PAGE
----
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Terraforming : Dennis Township

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Jetty Jockey



In today's installment we will be visiting Dennis Township, at the northern end of the map


The first stop is the Mount Pleasant tile. I thought the name was a bit out of place for an area which is one of the flattest and lowest parts of New Jersey, so I did some research. When the glaciers receded at the end of the last ice age, it left behind a 160 foot high ridge of sand and gravel east of where the town of Woodbine now stands. While hardly a mountain by any stretch of the imagination, to the first settlers it must have seemed an impressive summit, considering most of the surrounding countryside is less than 30 feet above sea level. With the coming of the Industrial Revolution, much of the sand and gravel was carted away to make the concrete that built the roads and cities of the northeastern US. It still remains one of the places with the highest elevation in Cape May County, standing some 50 or so feet above sea level. South of the ridge are the headwaters of Dennis Creek (lower left ) . North of the ridge is the Great Cedar Swamp. Cedar Swamp Creek (upper right) flows northward to the Tuckahoe River ( off map, five miles north) and thence into Great Egg Harbor Bay.


Next we visit the South Dennis tile. The village of South Dennis lies south and east of Dennis Creek. Two roads cross this tile : State highway NJ 83 ( southenmost east-west road) and County Road 628 ( Dennisville Road, which becomes Corsons Tavern Road in South Seaville. A majortiy of this tile is a Federal Wildlife Refuge, and is off limits to development.


The heavily wooded terrain along NJ 83 in South Dennis is typical of most of Dennis Township.


Increased development is causing a higher demand for the county's limited fresh water supplies. As fresh water is pumped from the ground, it is replaced with salt water from the surrounding waters of the Atlantic Ocean and Delaware Bay. The salt line ( the point where a fresh water creek obtains a high enough salinity to be considered brackish) has been steadily advancing upstream in recent decades. One result is the killing off of trees along once fresh water creeks. Acres of dead forest line the banks of many of Cape May County's creeks.



We now trek eastward across the county to the Stites Sound tile. The Avalon Causeway threads its way between Stites Sound and Deep Creek, connecting Seven Mile Beach Island to the mainland in Swainton.

NOTE : the Swainton, Beaver Swamp, Clermont, and South Seaville tiles lack sufficient terrain features to warrant showing in the terraforming section of the journal. I will show them later when they are developed.


A few miles northeast is the Ocean View tile ( another misnomer, as one cannot see the ocean from here) . A dam was placed across Mill Creek at Shore Road ( US Highway 9), creating Magnolia Lake. At this point I'd like to correct a mistake I made when I stated that Johnson's and Ludlam's Ponds ( in Dennisville) were naturally occuring lakes. In fact, they were formed when the first settlers dammed two of the branches of Dennis Creek to create a supply of fresh water.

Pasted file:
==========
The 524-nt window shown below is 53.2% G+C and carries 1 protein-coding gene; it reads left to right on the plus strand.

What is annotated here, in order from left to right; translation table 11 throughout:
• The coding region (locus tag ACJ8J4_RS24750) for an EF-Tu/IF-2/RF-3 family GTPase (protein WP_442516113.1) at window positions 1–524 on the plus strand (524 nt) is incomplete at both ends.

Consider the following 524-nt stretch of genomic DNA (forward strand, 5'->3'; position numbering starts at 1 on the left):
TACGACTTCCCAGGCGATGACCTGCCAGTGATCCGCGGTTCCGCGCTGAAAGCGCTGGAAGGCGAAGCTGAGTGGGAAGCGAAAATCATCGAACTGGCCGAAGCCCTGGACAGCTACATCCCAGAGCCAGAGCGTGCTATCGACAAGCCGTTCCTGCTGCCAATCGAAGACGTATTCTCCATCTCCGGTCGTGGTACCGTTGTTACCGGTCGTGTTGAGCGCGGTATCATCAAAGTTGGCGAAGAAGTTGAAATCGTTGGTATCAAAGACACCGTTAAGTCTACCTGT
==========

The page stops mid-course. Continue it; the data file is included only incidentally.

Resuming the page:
Finally, we come to the Seaville tile, on the western shore of Ludlam Bay. A pair of causeways cross the marshes at the southern end. The southernmost is the Sea Isle City causeway, linking Ludlam's Beach Island to the mainland. The one north of it is the abandoned West Jersey Railroad causeway, which once linked Sea Isle City , Avalon and Stone Harbor to the mainland at the beginning of the 20th century.


Well that's all I have for this installment. I'll be working on the FINAL terraforming update ( Ludlam's Beach Island) shortly and then I can get down to business. Thanks for sticking with me this long!

Replies :

Soer_II Thank you for stopping by! Feel free to go back and check out some of the earlier updates. A lot of them have closer shots than the region view.

escilnavia Thanks ! I'll be happy enough re-creating the farms and small fishing towns that are here . Eventually, I plan on doing a "Look Ahead" section of the journal that involves trying to urbanize the region without compromising its natural beauty. I tried that once before seven or eight years ago, (before purchasing the Rush Hour expansion) but overambitious growth and my inexperience in region play doomed the project. Slow, planned growth , I think, will give me a better shot this time around.

Zulu2065 Well since you asked, I will most likely include a "How the heck did I do this?" tutorial later in the journal or as a stand-alone entry in the proper area.


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Very nice work. You really are not getting the praise or comments you deserve with this CJ. It's great work as recreations require a lot of forethought and work, which you are doing astoundingly.


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